My Travel Blog

From The Barren Burren to The Garden Garnish Island

If you follow this blog then you know that Lisa and I love to hike.  While we were at Gergan’s Castle our travel agent made arrangements for Lisa and me to go on a 2.5-hour guided walk.  I suspect that when we told our guide Shane how much we enjoyed hiking he changed the plan.  We drove twenty minutes to The Burren, which is an area that was once covered in lush forest, but is now barren.  Shane explained that after hundreds of years of logging and cattle grazing all that was left was the exposed limestone surface.  Even the topsoil was washed away.  There are signs that nature is recovering.  We saw evidence of topsoil being regenerated, and even a few stunted trees were starting to grow.  When I say stunted, they looked more like ground cover than any tree I’ve ever seen.  Maybe in another 1,000 years there will be forests on the land where there is currently little more than rock.

Lisa and I at the Burren.

Our guide Shane.

Not your typical IRISH weather.

Part of a circular fort at the top of the hill. Shane said they didn’t know how old it was, but that it could be up to 3,000 years old or just a couple of hundred years old.

An ancient sponge exposed in the limestone surface.

Shane proved to be an impressive fount of knowledge. We talked about everything from politics to geology to cattle ranching to botany in Ireland.  I have to say when it comes to their homeland the Irish are certainly passionate.  Of course who can blame them when you read their history, and what they went through to gain their freedom.  By the time we were done our 2.5-hour walk had turned into a four-hour hike, and we loved it.

Our next stop was Sheen Falls Lodge near Kenmare.  The view from the hotel entry looked out over a placid tidal inlet, which disappeared at low tide.  From our room we watched a bubbling brook or a raging river depending on how much rain there was that day. After an exhausting drive on Ireland’s narrow roads we went for a peaceful walk along the river.  On our return we decided to go to the bar and have a drink.  Of course we had to have our new favorite refresher, a pint of Guinness.

A couple pints of Guinness for Tom and Lisa. Note how much water is in the stream.

It rained a little, and now see how much water is in the stream.

Lisa and I went for a walk along the stream.

The next day we went to Garnish Island.  John Annan Bryce and his wife Violet purchased the island in 1910 from the War Office.  Ultimately it would be their son Rowland that would complete the island improvements.

The forty-acre island has a number of different gardens with names like Happy Valley, The Walled Garden, The Jungle, and the Italian Garden. The family house is rather modest, as it was originally built as the gardener’s cottage. The plans for the massive home the Bryce family had hoped to build are on display. Unfortunately the family lost most of its fortune to the Russian revolution, as John Bryce had invested heavily in Russian gold mines.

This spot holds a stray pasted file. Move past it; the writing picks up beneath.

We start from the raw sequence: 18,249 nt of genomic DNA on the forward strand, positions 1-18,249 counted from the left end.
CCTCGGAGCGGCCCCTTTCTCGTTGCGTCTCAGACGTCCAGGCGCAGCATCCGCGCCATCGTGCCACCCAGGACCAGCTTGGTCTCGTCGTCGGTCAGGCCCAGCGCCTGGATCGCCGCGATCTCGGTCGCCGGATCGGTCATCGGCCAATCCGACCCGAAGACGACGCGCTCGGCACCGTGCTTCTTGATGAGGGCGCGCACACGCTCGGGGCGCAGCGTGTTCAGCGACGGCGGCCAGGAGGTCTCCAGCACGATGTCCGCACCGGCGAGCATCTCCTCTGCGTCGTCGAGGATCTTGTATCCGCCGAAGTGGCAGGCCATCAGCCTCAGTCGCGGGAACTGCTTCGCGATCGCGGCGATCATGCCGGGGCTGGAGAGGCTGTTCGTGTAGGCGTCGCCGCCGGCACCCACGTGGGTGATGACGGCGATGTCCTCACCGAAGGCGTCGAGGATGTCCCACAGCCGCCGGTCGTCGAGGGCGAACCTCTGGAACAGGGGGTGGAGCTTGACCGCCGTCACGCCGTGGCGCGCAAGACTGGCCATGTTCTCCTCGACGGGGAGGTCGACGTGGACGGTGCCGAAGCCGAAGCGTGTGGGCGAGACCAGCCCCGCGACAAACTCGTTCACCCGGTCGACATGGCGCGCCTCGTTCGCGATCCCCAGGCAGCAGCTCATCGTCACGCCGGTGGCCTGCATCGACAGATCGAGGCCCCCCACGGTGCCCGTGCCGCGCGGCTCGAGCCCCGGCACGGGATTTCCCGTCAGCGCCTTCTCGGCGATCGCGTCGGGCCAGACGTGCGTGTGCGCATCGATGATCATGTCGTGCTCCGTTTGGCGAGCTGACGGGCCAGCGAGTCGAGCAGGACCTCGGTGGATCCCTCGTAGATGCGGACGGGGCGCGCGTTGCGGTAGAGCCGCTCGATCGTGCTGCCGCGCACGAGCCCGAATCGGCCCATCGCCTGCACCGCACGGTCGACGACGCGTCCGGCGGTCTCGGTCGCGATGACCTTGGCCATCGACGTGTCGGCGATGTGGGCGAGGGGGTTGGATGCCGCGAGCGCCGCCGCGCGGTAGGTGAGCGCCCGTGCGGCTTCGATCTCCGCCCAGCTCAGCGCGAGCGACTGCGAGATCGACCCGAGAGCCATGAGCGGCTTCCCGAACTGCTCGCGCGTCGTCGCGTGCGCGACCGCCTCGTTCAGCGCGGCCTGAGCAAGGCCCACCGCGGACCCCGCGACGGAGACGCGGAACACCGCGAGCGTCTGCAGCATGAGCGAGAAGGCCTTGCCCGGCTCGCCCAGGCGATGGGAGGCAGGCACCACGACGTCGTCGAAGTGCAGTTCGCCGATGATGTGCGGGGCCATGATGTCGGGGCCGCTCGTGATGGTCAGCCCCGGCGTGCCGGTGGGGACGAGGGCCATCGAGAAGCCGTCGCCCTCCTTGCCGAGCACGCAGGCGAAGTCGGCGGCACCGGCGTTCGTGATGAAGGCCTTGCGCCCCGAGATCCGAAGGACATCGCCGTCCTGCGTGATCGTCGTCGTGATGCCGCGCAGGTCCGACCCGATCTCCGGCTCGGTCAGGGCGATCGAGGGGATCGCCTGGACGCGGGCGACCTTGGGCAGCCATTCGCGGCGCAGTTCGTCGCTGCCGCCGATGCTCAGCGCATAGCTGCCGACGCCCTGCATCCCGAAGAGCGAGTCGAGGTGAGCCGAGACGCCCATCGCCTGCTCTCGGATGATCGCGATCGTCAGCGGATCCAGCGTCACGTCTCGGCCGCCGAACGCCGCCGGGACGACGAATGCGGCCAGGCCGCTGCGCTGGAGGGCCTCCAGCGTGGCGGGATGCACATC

The Garinish Island ferry coming to pick us up.

The Italian Garden.

Our next adventure was one of the many highlights of our trip.  Liam met us at the front of the lodge, and directed us to a large grass lawn on the hotel property.  We were each given heavy leather gloves to protect our hands and arms.  Liam then introduced us to Tex, a Harris Hawk from Texas of all places.  He explained that the Harris hawk was one of the best breeds for falconry.  Liam demonstrated how he sent Tex off to one of the perches set up around the multi acre lawn, and then brought him back with a raw piece of chicken.  After his demonstration Lisa and I got to try our hand at falconry.  I enjoyed the experience so much that I was thinking I might like to get involved in this hobby.  I asked Liam how he got involved and what it took to take care of these magnificent birds.After hearing about how your life is dedicated to these birds that can live up to 30 years, I decided I would leave falconry to the professionals.

Big bird holding an owl.

We loved interacting with these magnificent birds.

This little guy tried to pick my pocket.

That’s better.

Tom Miller

Author of “The Wave”  and “When Stones Speak”– Chuck Palmer Adventure novels


About the Author:

Tom Miller graduated from the University of Southern California with a Bachelor of Science in Geology. He is a consummate adventurer with over 1,000 dives as a recreational scuba diver, and an avid sailor who has traveled 65,000 miles throughout the Pacific including the Hawaiian Islands. Miller has also cruised the canals of Europe on his canal barge and given numerous lectures on cruising the canals of Europe, as well as sailing in the South Pacific. Piloting is also an interest of Miller's, and He has completed over 1,000 hours flying everything from small Cessnas to Lear jets.